Get ready. The pearls are going to get sweaty.
The clutching over every perceived misstep that Hillary Clinton makes will be non-stop as every gaffe is escalated into a five-alarm fire — and for good reason. Democrats could easily blow this. And, even more importantly, the press will do everything it can to make it seem as it Trump really has a shot at becoming the first orange president.
Sure, “Dangerous Donald” isn’t a great nickname. But does that compare to every living Republican president and the party’s last presidential nominee sitting out an election? Does it compare to the Republican Speaker of the House trying to set terms with the party’s nominee before endorsing him? Does it compare to the most unpopular presidential nominee in American history?
Here you’ll say, “Well, Hillary isn’t all that popular either.”
No. Stop that.
It’s not comparable — just as a primary voting block is barely comparable to the over 100 million Americans who will show up in November. The GOP primary is bachelor party. The general election is huge wedding where nearly every grandma in America is invited and shows up.
What sells to a plurality of the GOP primary electorate is not necessarily compatible with the general-election marketplace. It’s not that the rest of the country has yet to be introduced to Trump the candidate; it’s that they watched the primary in horror, and now they can’t stand him.
The numbers are bleak, and given Trump’s 100 percent name ID and decades of cultural ubiquity, they are unlikely to change dramatically. You can’t move the polls without shifting the underlying perceptions, and the Trump brand is worse than Alpo. Hillary Clinton is far from beloved, to be sure, but the comparison obscures the chasm. Popularity numbers for each are underwater, and both have higher “very unfavorable” ratings than any other nominee on record. But if you think this is just a sign of an increasingly polarized era, a recent AP-Gfk survey is instructive. Hillary clocks in at minus-15 net favorability, with 38 percent reporting a “very unfavorable” view. Abysmal numbers, but downright golden next to Trump’s minus-43, with a whopping 56 percent of all adults viewing him very unfavorably. When more than half the country loathes you, you’re going to have a tough time making it up in volume.
Hillary’s numbers are the result of decades of being the target of partisan attacks and bearing the weight of being the through-line of a not always stellar three-decades of Democratic politics. Trump’s unpopularity comes from being bigoted, misogynistic fortunate son who lies about compliments from Vladimir Putin.
We need to start getting clear that Trump winning the GOP nomination wasn’t a shock that was unpredictable. Everyone should have seen this coming, and not just because the billion dollar baby led in the primary polls from the moment he called Mexicans “rapists” for all but a day.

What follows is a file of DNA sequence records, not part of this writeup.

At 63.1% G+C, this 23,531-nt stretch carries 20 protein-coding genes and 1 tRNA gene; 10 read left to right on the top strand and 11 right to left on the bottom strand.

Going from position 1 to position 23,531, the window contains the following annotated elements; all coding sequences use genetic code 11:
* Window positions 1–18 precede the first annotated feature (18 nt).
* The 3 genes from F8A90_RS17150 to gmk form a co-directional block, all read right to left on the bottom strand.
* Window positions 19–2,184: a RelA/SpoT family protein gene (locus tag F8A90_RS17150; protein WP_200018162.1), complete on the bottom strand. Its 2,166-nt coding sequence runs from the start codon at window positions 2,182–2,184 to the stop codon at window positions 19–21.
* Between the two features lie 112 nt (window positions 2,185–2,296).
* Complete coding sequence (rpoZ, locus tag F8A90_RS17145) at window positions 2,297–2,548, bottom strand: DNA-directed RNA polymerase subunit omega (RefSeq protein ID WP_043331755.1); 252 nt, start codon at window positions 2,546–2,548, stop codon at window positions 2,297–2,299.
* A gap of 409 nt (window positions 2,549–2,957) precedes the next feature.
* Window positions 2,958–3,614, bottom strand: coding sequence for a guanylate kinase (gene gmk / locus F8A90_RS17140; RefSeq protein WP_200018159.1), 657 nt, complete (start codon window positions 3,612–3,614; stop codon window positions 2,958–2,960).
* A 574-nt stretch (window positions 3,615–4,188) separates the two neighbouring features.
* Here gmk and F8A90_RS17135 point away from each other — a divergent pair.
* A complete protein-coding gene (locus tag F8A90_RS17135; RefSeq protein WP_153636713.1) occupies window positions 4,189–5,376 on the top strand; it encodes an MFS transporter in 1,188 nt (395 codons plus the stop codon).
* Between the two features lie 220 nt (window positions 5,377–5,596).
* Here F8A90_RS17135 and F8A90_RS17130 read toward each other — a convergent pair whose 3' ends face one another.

Trump’s diehards actually didn’t care if he shot someone on 5th Avenue but there are a group of voters who — college-educated Republicans, especially women.
To win, Trump needs to do vastly better with minority voters or better with white voters than Mitt Romney, who did better with that pasty cohort than any Republican since George H.W. Bush. He’s doing worse with both.
You shouldn’t underestimate how hard it would be to reverse this. You should also not underestimate how badly the press needs him to do this. And they already have their story: The chances of Trump getting more unpopular are minimal as Republicans realize he’s all that stands between them and the brutal cocktail of sanctifying Obama’s legacy by electing another Clinton. And the chances of this race tightening, especially if the Democratic primary gets even uglier, are about 100 percent. And they’re going to pretend the email thing is real, whether it is or not.
Trump also has flexibility, flare and unpredictability no other Republican candidate will ever have again. But, as #NeverTrump Mitt Romney strategist Stuart Stevens asked, ““If the guy is such a marketing genius, why is it he’s the most unpopular political figure in modern American history?”
Regardless, Democrats are the clear favorite in November with some hopes of a down-ballot disaster, though the prospects of this aren’t as strong as they would be if we were facing a true ideologue like Ted Cruz.
Losing is unthinkable and winning the presidency and the Senate could genuinely reshape America just through the Supreme Court. So volunteer, donate and resist the urge to buy into the never-ending cries of “Dems in Disarray” that won’t fade until Donald cries through his toner and sulks off into infamy.
[CC image credit: Gage Skidmore | Flickr]